The table top 12 may include spaced apart outer walls, such as the upper and lower surfaces 14, 16, which may help create a strong and rigid table top. For instance, the upper and lower surfaces 14, 16 of the table top 12 may be separated by a generally constant distance and the surfaces may be generally aligned in parallel planes. As shown in FIGS. 2 and 3, the table top 12 may also include one or more tack-offs, kiss-offs or depressions 30. The depressions 30 may be disposed in the lower surface 16 of the table top 12 and the depressions may be sized and configured to increase the strength and/or rigidity of the table top. The depressions 30 may also be used to create a table top 12 with more uniform properties and characteristics, and the depressions may cover a majority, substantially all or the entire lower surface 16 of the table top. Advantageously, the depressions 30 can be integrally formed with the table top 12 as part of a unitary, one-piece construction or structure, and the depressions may be formed in any desired portions of the table top. The depressions 30, and other portions of the table 10, may have other shapes, sizes, configurations, arrangements and features, such as disclosed in U.S. Pat. Nos. 7,069,865; 7,114,453; 7,143,702; and 7,210,277; U.S. patent publication no. 2006-0230989; which are each incorporated by reference in its entirety.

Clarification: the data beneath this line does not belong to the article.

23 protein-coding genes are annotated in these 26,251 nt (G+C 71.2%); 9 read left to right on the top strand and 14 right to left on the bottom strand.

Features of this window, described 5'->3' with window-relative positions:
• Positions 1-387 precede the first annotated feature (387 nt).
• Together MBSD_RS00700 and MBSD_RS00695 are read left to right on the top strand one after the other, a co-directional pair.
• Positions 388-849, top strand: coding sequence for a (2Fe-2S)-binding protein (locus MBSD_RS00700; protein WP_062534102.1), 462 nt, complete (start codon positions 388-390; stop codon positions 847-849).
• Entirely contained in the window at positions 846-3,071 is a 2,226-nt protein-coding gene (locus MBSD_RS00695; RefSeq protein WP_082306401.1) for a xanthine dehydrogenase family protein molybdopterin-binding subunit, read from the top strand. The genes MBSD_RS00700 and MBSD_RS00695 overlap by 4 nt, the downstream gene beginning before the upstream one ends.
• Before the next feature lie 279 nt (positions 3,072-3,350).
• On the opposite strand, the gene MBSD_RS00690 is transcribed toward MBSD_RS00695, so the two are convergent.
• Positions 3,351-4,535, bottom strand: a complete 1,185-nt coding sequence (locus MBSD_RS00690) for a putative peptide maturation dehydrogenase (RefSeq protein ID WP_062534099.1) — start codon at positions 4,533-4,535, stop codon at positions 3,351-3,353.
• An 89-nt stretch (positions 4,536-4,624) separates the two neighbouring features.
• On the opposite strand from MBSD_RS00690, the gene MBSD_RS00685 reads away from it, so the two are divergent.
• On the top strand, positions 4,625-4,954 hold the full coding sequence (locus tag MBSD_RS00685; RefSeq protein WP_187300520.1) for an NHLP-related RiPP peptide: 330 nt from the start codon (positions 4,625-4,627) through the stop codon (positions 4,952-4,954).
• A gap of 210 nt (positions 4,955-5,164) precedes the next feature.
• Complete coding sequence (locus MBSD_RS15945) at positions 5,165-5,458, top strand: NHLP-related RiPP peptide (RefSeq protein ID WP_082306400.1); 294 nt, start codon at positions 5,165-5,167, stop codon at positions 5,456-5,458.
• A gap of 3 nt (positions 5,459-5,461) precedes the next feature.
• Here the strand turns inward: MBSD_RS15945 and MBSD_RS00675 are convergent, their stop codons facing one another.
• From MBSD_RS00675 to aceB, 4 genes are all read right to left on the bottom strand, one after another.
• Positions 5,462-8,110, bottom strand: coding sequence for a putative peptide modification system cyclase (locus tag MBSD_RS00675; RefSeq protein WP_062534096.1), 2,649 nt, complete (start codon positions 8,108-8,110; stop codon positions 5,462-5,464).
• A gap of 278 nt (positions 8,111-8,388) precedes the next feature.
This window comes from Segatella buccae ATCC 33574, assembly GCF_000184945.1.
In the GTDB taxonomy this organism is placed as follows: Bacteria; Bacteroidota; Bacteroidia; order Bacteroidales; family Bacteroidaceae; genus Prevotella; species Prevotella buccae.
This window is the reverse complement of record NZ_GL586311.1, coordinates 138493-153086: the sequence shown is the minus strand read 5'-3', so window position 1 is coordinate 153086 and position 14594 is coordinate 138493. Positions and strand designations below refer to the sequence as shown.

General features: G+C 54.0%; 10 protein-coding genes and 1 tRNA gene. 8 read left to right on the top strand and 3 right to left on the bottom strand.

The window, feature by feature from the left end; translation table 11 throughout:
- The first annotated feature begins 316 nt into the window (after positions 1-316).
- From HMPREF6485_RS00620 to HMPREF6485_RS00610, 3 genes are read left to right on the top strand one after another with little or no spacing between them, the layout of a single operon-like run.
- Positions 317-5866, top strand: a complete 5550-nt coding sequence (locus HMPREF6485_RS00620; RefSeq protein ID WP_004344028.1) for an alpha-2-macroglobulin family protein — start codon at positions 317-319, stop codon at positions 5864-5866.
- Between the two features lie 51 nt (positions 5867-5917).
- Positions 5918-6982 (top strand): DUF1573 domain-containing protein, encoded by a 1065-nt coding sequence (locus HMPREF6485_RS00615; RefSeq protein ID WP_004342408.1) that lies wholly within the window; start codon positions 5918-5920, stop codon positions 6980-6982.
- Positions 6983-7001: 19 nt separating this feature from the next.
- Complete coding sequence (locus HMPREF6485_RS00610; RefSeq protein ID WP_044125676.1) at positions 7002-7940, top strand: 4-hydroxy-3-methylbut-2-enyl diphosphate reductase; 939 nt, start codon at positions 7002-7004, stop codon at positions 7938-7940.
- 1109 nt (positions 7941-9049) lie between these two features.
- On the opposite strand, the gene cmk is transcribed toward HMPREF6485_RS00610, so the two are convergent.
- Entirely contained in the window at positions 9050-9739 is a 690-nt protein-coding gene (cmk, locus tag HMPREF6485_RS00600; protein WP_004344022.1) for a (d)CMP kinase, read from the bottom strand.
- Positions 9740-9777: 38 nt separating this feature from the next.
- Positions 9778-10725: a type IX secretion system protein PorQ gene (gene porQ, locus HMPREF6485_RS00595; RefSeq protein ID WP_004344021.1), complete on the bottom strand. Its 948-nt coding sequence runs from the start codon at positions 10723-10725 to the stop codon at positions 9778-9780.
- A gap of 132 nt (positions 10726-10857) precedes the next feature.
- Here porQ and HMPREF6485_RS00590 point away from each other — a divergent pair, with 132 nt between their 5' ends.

The table 10 may include one or more support structures sized and configured to support the table top 12 above a surface. For example, the table 10 may include a first support structure 32 and a second support structure 34, and each support structure may include one or more legs or supports 36, and the legs may be connected by a connecting member or foot 38. The support structures 32, 34 may be movable between an extended or use position in which the legs 36 extend outwardly from the table top 12 and a collapsed or storage position in which the legs are disposed at least proximate the table top. The table 10 may include any suitable number, shape, size, configuration and arrangement of support structures 32, 34; legs 36 and/or feet 38 depending, for example, upon the intended use of the table.